1. Forgiveness. Forgive the people who’ve hurt you, forgive yourself for making mistakes, forgive yourself for not living up to the standards you or someone else has set for you, forgive past behaviors and mistakes. Something I’ve had to learn is that forgiving does not equal forgetting but when you forgive, it makes it so those behaviors and choices aren’t eating away at your heart and soul, and it makes it easier to move on. forgiveness quote
  2. Eliminate negative influences. We all have people in our lives who drag us down. They constantly make mean spirited comments, put us and our choices down, and go out of their way to make us feel worthless and unimportant. They’re unsupportive, condescending, and rude. And they need to go. Admittedly, this is harder to do with family than with friends but if you have friends like this in your life, they’re not really friends. Friends don’t let friends drive drunk but friends also don’t make friends feel like shit. It’s hard to feel better about yourself when someone else is making you feel bad.
  3. Have a mantra. Remember the old Stuart Smalley skit on SNL? The one where he would look into a mirror and say “I’m good enough, I’m smart enough, and gosh darn it, people like me”? It’s that concept. While it’s funny to think about, having a mantra is essential. Having those inspirational words to repeat to yourself in moments of self-doubt does wonders to combat the creeping negative feelings. A mantra doesn’t have to be a self-affirming statement, either. It can be a quote, a movie line, a song (these work best for me). Anything that you can say to yourself that makes you feel better. (If you’re stuck, you can follow my quotes and sayings board on Pinterest as a starting point)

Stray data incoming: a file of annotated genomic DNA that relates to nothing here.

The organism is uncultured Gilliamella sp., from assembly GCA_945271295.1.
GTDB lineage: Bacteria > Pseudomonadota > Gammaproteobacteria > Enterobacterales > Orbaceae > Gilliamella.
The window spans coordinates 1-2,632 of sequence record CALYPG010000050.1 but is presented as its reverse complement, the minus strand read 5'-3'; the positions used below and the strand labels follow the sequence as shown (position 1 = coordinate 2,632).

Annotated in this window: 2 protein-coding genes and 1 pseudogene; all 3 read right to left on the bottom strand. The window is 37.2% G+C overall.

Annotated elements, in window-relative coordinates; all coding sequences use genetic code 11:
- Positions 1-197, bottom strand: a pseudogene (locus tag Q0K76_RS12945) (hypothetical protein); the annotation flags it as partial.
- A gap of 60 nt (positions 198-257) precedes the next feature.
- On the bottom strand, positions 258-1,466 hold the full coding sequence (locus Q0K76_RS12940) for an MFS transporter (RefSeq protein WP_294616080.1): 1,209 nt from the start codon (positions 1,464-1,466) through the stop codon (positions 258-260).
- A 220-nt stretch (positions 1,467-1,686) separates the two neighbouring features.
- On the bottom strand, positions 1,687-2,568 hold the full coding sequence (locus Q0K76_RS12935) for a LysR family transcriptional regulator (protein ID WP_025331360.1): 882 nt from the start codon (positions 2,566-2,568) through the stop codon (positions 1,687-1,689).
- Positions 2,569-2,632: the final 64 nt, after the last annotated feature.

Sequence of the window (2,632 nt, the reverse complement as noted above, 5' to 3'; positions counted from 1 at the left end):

4. Accept flaws, quirks, and imperfections. It’s okay to be weird and have quirks. I have plenty of them. Instead of feeling bad or embarrassed by them, embrace them. Instead of apologizing for them, wear them proudly like a badge or medal. The flaws, quirks, and imperfections are what make you uniquely you. They help give you perspective and also maybe make you fun at parties. Trying to be whatever “normal” is doesn’t work for everyone and feeling bad about the fact that you’re different is pointless. Don’t be like everyone else. You are great the way you are. Even Billy Joel thinks so.

5. Do something every day that makes you happy. I had to work on this–and still have to work on this–every day to help combat my depression. Taking a few minutes out of every single day, even if it’s only 5 minutes, to do something that’s just for me, that put the emphasis on me, reminds me that I, too, am important. We live in a culture that praises selfless acts and condemns perceived selfishness, and thinking about others is really important. It’s crucial, in fact. But taking a few minutes every day to do something just for you makes it so that you are more able to care for others. When you’re happy, it’s easier for you to project that onto the world. And using 5 or 10 minutes a day to do that is okay.